Modern children’s books — picture books in particular — are required to appeal to adults as well as to children. This is known as a ‘dual audience’ story.
Some commentators have no problem with dual audience children’s stories.
One of the best kept secrets for adults is if you want to learn something new, read a kid’s book on the subject.
– Vicki Cobb, on reading non-fiction
[When today’s parents were kids] […] we’d watch old cartoons like Looney Tunes or Mighty Mouse that our parents had enjoyed as children; we’d read books before bed like The Famous Five or adaptations of books like Great Expectations that they’d read; and on Sunday afternoons, we’d all gather round the telly to watch old Elvis movies and Abbott and Costello movies that our parents loved at our age.
And the rest of the time, we’d have to watch whatever they wanted to watch.
But today, the tables have turned, and it feels as if we spend most of our time having to watch what our kids watch.
Others don’t like it at all.
What narks me tremendously is people who pretend they’re writing for young children and they’re really writing to get laughs from adults. There are too many of those about. I refuse to believe that Carroll wrote Alice for that little girl. It’s much too complex for that.
– Roald Dahl, writer
I think there’s a horrendous movement of people who think there’s a formula: “let’s draw everybody in party hats”, but really they’re appealing to adults while the children are actually bored.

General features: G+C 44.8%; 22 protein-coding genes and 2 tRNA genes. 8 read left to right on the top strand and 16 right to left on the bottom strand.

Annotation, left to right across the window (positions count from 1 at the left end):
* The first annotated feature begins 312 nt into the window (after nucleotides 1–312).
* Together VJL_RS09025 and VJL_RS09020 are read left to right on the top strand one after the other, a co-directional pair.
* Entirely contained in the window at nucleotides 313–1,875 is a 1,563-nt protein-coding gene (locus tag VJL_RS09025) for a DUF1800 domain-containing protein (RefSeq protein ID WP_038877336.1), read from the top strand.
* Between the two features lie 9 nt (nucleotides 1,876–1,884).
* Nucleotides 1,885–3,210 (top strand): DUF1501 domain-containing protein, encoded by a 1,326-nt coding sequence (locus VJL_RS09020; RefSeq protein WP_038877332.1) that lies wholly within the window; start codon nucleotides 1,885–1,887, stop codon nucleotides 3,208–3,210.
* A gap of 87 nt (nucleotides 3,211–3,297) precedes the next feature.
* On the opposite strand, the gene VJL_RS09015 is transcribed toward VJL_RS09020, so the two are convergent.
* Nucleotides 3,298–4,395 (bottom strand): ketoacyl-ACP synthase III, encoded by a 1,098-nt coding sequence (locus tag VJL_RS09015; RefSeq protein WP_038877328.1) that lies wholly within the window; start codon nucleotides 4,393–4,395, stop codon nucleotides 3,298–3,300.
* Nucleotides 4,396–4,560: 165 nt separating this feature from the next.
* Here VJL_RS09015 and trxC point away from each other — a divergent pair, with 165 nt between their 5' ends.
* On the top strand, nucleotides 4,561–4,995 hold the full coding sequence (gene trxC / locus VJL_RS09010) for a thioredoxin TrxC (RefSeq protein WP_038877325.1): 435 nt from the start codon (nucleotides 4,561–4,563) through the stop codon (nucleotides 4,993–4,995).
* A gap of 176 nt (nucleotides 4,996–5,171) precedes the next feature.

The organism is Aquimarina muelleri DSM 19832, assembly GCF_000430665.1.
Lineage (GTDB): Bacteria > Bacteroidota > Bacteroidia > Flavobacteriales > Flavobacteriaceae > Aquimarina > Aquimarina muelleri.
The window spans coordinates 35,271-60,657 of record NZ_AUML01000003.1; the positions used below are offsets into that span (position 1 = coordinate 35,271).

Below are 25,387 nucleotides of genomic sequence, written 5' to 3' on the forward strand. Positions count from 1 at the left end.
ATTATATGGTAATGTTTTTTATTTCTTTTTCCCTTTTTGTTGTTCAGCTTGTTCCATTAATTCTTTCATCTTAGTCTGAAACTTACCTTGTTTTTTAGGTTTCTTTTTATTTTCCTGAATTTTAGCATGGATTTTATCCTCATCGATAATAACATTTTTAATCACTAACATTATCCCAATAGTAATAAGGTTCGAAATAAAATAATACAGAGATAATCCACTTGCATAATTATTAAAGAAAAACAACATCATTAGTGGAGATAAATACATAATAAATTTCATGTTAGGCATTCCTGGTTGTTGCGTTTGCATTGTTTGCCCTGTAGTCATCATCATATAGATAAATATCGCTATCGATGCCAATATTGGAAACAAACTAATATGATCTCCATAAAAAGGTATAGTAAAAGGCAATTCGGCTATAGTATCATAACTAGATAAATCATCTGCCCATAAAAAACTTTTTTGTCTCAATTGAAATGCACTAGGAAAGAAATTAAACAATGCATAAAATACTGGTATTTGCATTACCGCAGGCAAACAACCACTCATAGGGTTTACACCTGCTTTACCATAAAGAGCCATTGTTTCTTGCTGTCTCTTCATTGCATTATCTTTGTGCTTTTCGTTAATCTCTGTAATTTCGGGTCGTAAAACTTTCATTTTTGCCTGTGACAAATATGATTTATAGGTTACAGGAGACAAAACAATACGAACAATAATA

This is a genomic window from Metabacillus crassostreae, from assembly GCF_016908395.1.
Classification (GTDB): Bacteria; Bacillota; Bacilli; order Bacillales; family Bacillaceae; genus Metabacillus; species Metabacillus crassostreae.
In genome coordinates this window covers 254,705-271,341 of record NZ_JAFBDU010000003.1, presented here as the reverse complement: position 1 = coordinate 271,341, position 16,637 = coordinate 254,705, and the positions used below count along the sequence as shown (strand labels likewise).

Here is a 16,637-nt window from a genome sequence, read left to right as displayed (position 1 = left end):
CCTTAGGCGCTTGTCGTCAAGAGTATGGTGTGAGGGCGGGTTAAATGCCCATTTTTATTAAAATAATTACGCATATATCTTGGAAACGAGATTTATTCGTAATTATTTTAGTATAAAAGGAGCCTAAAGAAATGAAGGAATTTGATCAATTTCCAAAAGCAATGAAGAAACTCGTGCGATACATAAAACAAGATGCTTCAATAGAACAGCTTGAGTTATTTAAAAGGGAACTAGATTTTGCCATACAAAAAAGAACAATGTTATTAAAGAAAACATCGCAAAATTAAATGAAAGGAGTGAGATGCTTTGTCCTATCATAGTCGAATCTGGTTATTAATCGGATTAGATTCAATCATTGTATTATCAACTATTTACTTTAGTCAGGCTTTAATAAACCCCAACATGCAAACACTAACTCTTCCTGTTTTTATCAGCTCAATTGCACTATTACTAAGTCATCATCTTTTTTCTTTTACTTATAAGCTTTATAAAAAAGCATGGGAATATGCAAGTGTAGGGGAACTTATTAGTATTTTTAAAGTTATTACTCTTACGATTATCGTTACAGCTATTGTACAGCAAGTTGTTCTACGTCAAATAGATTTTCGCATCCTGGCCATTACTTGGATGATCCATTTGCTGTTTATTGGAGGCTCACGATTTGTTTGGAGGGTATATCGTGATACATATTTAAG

– John Burningham, illustrator
Why the change? I believe the demand for children’s stories that appeal equally to adult co-readers comes from the cultural expectation that good parents read to their kids. Parents are told time and again that children who are read to have a vocabulary thousands of words larger than deprived children, who have no books in the house. And so parents are reading three picture books before bedtime each night — which is a joy, and sometimes an obligation.
The story Room by Emma Donaghue, adapted for film in 2015, features a mother and son locked in an underground room — a metaphor for the imprisonment of early parenthood in general.
Books feature heavily in this story — the mother has access to the same few picture books and is faced with the mind-numbing task of reading them over and over to her son, who was born in this tiny world.
When I think of modern picture books, with their dual audiences, I think of this mother and I’m actually kinda grateful for the trend.
Other trends annoy me more:
It is not seldom that writers misjudge their audience. Writers may declare that they write for boys and girls between ten and twelve, while the implied readers of the novels may have to be slightly older and more mature to understand the character, or the character’s experiences will only appeal to girls, or the particular settings and events of the novel presuppose a certain knowledge of the British public school system in the nineteenth century, or the intertextual links address reader with substantial reading habits. All this does not necessarily prevent real readers from enjoying a text that postulates a different implied reader.
– Maria Nikolajeva in The Rhetoric of Character In Children’s Literature